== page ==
ASA Bans Paddy Power Ad

A woman watching television with bowls of snacks.

An advert for online casino Paddy Power has been banned, after the ASA upheld two complaints made against it. In its ruling, the advertising watchdog judged that the ad depicted irresponsible gambling which took priority over family life. The ASA has also clarified rules around online content marketing for gambling firms.

A woman watching television with bowls of snacks.

Paddy Power has gained a reputation for producing controversial ads in recent years. ©KoolShooters/Pexels

Unfortunate Gaffe

The Advertising Standards Authority has banned an advert for online casino and betting firm Paddy Power. It upheld complaints raised against the ad, which cited concerns that it encouraged repetitive gambling. The advert in question was aired across TV and online throughout March.

The ad centered on a young man using his cell phone to play Paddy Power’s Wonder Wheel game. Sitting in a living room with family, the man appeared focused on the game and unaware of what was going on around him. While he did look away from his screen to thank his partner’s mother for bringing him a drink, he remained distracted by the game for the remainder of the ad.

A voiceover stated that Paddy Power’s Wonder Wheel offers a free spin and the chance to win cash prizes every day. What followed was an unfortunate gaffe, which has now seen the ad banned. The man’s partner asked him if he thought that she would end up looking like her mum. Not paying attention to her question, he replied “I hope so” before realizing that he had said something inappropriate.

Acknowledging the man’s mistake, which was intended to be humorous, the voiceover added “So no matter how badly you stuff it up, you’ll always get another chance with Paddy Power games”. Despite making the unfortunate comment, which was not received well by his partner, he continued to be absorbed by the game on his phone.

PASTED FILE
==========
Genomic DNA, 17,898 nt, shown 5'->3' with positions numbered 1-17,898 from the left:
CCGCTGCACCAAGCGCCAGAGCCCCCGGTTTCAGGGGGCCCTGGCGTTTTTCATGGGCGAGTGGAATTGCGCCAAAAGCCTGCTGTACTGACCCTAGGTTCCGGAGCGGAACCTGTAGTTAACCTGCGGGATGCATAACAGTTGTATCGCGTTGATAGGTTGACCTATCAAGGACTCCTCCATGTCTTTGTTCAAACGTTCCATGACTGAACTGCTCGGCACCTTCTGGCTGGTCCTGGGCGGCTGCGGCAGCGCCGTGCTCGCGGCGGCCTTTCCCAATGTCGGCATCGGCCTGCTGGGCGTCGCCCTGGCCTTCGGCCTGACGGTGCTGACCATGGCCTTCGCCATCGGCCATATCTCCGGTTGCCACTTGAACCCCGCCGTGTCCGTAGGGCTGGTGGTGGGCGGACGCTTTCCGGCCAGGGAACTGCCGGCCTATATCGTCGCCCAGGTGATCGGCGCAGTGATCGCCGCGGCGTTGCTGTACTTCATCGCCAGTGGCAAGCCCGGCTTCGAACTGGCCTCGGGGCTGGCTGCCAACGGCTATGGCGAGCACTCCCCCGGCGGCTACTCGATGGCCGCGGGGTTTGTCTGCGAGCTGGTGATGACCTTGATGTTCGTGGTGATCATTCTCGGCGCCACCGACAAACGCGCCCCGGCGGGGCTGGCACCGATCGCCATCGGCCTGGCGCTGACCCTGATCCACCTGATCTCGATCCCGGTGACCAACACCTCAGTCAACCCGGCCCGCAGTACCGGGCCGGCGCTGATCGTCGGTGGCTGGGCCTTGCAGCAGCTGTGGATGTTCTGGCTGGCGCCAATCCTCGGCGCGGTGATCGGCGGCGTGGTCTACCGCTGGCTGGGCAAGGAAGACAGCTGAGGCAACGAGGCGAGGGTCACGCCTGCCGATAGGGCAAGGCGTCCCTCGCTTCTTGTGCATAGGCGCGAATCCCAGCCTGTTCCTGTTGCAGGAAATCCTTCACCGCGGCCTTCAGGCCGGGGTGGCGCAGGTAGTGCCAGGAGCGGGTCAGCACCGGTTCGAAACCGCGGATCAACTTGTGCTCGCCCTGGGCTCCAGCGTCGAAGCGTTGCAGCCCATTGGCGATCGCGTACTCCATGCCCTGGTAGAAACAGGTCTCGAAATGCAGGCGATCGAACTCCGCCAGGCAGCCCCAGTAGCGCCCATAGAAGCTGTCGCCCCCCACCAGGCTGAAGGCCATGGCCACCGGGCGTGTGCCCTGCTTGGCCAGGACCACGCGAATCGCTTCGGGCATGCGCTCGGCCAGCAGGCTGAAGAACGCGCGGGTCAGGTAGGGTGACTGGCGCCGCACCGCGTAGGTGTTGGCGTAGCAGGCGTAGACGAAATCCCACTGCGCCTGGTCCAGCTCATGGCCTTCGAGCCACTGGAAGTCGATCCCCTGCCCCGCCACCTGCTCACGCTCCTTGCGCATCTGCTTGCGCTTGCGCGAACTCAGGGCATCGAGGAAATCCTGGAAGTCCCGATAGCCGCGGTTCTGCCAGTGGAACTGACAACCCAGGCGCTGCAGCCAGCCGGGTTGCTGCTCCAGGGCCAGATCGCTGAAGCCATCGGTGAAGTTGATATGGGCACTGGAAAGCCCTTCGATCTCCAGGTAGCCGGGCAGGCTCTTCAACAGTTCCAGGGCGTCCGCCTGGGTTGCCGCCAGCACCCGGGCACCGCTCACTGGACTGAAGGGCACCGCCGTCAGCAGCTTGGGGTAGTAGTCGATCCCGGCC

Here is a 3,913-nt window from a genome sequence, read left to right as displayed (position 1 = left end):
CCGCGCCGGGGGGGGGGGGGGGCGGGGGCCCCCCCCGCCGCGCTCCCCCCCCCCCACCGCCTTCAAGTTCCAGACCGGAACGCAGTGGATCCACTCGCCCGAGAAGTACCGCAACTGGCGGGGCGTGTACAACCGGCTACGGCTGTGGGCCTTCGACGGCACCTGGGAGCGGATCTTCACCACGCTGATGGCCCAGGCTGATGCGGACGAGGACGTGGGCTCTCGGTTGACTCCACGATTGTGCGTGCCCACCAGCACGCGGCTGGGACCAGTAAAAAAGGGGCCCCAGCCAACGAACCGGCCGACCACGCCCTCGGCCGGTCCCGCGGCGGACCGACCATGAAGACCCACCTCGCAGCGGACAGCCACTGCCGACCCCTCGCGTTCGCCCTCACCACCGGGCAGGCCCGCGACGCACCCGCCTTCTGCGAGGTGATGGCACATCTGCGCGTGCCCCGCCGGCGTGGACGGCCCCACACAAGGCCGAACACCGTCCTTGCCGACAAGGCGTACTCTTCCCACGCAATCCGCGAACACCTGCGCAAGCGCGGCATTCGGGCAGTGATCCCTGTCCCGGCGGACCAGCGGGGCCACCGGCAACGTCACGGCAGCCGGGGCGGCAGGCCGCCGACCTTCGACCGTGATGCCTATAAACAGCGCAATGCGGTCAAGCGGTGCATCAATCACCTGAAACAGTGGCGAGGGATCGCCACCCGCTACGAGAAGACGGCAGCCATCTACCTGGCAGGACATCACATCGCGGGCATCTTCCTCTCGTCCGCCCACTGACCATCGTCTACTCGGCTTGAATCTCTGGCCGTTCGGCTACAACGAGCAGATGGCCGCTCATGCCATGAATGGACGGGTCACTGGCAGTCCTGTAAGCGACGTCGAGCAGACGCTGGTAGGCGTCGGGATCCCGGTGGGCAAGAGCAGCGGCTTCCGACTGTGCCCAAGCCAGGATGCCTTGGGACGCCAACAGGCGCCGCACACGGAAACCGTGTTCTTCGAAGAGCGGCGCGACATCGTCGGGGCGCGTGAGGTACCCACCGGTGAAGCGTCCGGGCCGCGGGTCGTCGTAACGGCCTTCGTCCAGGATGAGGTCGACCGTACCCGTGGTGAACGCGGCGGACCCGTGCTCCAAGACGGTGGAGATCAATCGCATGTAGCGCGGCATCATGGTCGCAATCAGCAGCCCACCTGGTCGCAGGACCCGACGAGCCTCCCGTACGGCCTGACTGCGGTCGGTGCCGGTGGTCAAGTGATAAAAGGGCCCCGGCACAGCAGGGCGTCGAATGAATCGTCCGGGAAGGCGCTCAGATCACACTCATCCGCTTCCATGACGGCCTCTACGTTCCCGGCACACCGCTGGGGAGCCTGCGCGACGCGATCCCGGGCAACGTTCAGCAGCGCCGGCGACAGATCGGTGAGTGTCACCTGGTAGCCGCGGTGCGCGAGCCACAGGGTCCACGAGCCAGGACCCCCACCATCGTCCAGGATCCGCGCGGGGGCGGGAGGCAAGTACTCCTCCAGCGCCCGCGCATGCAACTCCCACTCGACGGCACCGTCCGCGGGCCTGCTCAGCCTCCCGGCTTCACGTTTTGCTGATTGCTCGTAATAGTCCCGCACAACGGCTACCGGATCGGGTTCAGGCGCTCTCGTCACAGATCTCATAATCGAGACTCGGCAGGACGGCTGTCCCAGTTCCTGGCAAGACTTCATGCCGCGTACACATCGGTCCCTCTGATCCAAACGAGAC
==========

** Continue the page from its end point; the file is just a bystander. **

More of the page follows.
Two complainants contacted the ASA to raise their concerns over the content of Paddy Power’s ad. The advertising watchdog then investigated three issues, all of which it upheld. These were that the advert portrayed gambling as taking priority in life, that the voiceover encouraged gambling in the face of a loss and that irresponsible gambling behavior was promoted.

Ad Deemed Irresponsible

Paddy Power, which has gained a reputation for provocative ads, responded to the ASA’s ruling. It defended aspects of the advert, claiming that the man was free to play the game as all members of the family were doing different things. It added that the man was aware of his surroundings, as he had acknowledged the people around him a number of times.

According to Paddy Power, while the man realized that his comment may have caused offence to his girlfriend, the lighthearted tone of the ad ensured that it was not a serious matter. The depiction of the man as calm and casually enjoying the game was also intended to infer that gambling did not take priority in his life.